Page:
Mark: On that scenario, it wouldn’t be until at least 2015 until you could repeal the carbon tax or the mining tax.
Sinodinos: That is absolutely right. If people want change they are going to have to vote big.
Kevin Rudd and the Copenhagen mistake
Mark: Do you think Rudd made a mistake by not going to a double dissolution in early 2010 when he was flying high in the polls and had the trigger?
Sinodinos: He may have made a mistake. It would have been more consistent with his rhetoric around climate change being the great moral challenge of our time, the fact that he was prepared to go to the public with it. He was a first-term prime minister, just been through the GFC, the atmospherics would have been quite supportive. Either that or coming back from Copenhagen and saying the rest of the world is going to take longer on this so I am going to put the ETS on the backburner. That was the other option he could have taken just to take the heat out of it.
That was the other option he could have taken, just to take the heat out of it. He came back from Copenhagen and he was still quite bolshie about it and didn’t really drop it until he was seen to drop it under pressure because of deteriorating opinion polls.
What that did was to say to people was, “Hang on, does this guy really believe this is the great moral challenge of our times?” And you won’t follow a leader who doesn’t seem to have the courage of his own convictions, and I think that fatally undermined his credibility in the community.
I think at the time when Swan and Gillard and others may have given that advice to drop it they were just reacting to the polls. It is Politics 101, it isn’t going too well, it’s toxic, let’s get rid of it. I don’t think they understood the link between the policy and the brand of their prime minister who had campaigned big on Kyoto in 2007 as well.
Mark: In your previous experience with elections, to what extent can you say it is a combination of luck and leadership that brings victory?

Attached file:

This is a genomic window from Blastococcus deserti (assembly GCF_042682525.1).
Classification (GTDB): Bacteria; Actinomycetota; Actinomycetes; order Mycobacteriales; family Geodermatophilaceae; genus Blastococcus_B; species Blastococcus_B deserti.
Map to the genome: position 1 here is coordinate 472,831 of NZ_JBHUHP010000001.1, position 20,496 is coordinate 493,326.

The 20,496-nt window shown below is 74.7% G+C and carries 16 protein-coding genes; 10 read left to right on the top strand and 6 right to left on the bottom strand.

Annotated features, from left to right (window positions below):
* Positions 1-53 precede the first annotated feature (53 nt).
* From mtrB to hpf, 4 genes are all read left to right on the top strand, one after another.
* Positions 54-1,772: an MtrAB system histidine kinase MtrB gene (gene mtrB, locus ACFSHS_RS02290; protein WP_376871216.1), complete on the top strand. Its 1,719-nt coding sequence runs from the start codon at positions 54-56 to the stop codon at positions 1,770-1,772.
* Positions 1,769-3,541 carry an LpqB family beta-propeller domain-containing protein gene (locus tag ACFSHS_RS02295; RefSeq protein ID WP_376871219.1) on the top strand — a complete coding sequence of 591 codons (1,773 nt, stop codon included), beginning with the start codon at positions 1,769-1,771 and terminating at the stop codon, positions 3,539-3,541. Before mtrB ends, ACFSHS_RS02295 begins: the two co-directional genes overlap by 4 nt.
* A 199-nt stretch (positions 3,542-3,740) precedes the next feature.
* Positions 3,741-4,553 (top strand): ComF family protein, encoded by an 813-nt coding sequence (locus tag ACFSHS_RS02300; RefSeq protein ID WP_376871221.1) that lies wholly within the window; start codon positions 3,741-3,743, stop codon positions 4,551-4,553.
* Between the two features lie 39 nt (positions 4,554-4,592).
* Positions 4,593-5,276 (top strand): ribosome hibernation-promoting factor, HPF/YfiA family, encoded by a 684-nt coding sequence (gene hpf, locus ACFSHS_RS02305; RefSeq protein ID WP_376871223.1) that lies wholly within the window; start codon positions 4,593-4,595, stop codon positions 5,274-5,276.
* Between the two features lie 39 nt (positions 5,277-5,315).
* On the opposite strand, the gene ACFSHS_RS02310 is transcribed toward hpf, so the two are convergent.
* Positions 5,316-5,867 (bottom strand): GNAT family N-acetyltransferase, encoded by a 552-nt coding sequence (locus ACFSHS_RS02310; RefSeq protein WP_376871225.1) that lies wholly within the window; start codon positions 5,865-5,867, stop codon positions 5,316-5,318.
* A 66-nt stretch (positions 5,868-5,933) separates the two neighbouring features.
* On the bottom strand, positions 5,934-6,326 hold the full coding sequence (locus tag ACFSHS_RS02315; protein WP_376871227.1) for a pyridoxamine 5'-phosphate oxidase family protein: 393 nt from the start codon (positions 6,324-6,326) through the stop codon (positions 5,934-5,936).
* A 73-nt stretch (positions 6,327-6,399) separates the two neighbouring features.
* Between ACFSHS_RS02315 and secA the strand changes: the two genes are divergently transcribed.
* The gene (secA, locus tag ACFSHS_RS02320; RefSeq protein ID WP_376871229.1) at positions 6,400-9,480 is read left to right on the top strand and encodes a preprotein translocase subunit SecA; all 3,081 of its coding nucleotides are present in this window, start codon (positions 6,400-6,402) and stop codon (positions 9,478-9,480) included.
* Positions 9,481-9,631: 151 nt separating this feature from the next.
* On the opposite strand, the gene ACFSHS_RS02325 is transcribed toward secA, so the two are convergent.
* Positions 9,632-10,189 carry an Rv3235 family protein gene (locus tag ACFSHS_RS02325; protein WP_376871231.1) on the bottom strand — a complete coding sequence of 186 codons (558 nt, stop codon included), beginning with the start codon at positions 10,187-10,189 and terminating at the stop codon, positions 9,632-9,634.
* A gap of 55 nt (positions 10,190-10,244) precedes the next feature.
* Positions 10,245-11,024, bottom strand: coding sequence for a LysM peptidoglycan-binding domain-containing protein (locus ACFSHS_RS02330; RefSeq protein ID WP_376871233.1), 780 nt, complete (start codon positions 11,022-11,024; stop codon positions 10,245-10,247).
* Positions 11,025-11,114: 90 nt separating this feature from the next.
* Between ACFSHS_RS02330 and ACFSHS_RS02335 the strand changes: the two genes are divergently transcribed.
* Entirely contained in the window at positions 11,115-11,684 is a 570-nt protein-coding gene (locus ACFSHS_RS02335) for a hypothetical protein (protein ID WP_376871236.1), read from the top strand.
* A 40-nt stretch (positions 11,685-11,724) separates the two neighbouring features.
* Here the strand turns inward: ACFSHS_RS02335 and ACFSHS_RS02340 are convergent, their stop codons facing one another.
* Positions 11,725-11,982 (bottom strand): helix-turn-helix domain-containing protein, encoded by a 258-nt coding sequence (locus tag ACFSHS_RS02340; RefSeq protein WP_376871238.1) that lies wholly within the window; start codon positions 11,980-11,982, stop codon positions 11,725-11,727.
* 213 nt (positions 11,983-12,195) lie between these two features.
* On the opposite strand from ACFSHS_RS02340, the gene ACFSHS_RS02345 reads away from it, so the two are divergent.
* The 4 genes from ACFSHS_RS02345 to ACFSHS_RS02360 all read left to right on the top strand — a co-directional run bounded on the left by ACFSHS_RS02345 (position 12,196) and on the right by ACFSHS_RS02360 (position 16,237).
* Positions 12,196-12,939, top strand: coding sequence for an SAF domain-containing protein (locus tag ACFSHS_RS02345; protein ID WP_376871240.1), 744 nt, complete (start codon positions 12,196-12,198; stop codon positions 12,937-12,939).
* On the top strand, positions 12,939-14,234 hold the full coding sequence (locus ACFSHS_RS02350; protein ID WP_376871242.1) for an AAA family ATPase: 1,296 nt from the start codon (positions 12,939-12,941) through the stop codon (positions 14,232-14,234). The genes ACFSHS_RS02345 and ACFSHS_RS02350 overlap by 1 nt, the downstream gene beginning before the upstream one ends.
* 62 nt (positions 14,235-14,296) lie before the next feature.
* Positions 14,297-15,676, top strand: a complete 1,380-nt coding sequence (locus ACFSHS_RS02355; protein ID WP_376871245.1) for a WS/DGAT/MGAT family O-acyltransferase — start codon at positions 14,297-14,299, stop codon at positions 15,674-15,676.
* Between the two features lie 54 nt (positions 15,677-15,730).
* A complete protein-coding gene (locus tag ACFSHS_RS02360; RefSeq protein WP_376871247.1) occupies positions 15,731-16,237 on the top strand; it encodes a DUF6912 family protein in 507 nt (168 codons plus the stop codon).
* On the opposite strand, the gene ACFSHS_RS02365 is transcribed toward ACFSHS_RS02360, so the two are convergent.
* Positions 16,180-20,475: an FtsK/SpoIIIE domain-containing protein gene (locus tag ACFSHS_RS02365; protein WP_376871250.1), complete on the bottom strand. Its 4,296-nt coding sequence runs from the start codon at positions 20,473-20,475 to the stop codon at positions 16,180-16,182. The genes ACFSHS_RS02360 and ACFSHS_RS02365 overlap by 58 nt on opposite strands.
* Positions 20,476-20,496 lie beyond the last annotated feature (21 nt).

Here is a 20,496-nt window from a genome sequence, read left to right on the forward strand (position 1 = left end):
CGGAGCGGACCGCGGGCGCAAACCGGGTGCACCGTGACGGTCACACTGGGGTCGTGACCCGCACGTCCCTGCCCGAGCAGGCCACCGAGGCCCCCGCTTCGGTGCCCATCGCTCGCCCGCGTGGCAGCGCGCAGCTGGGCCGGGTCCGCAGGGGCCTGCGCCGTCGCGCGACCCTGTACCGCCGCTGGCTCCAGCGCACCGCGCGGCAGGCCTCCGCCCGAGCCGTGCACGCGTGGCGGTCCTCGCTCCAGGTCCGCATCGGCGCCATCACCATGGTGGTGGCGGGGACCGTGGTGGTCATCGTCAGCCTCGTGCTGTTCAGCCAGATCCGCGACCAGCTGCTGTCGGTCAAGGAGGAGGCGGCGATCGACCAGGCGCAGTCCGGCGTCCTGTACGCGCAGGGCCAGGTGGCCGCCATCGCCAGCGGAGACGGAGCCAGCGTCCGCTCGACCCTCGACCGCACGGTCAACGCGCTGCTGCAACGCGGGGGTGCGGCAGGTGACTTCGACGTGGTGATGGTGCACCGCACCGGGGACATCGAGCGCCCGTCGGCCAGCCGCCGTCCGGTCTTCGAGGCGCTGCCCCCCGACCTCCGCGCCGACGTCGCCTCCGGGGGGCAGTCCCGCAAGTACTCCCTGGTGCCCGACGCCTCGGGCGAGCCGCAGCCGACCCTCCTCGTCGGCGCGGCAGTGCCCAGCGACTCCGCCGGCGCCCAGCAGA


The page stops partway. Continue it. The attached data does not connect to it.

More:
Sinodinos: Mark Latham was a lucky break, there’s no two ways about that. I think it was McClelland, [then] Attorney General, who was the one vote difference that got Latham the job. You could say that [an opponent] like Latham is lucky in one way, but you also make your own luck. I think in the run-up to the 2004 election there was no overwhelming case to change the government apart from the fact that by then it had been in government for about eight years and people could say it is getting on a bit.
But Labor, even under Latham, hadn’t made a strong case. One thing about Latham is that he is one of the few Labor thinkers who had thought in opposition but when he became the leader, he didn’t really seem to want to pursue many of his own ideas, he just seemed to adopt what was seen as the appropriate set of policies. The machine people got to him, I think.
Early on, even though he made some gains by talking about reading to kids and bringing the troops home by Christmas which sounded good, what happened in the end was there wasn’t sufficient of a mood for change and also he did those ads during the '04 election where he said “I’m 43, and I’m ready to govern” which reminded people of their reservation about him, which was that he was too young to be the national leader.
Mark: What about 1998? How close to being a one-term government were you?
Sinodinos: Pretty close. I think what saved the government then was some pretty good campaigning by the marginal seat members, there’s no doubt that helped. But we lost on the popular vote, but the popular vote wasn’t in the right places, and that’s where the marginal seat campaigning was so important.
There were probably a lot of big swings, and I’d have to check this, in safe Labor seats where you might have got working class groups concerned about the regressiveness of the GST.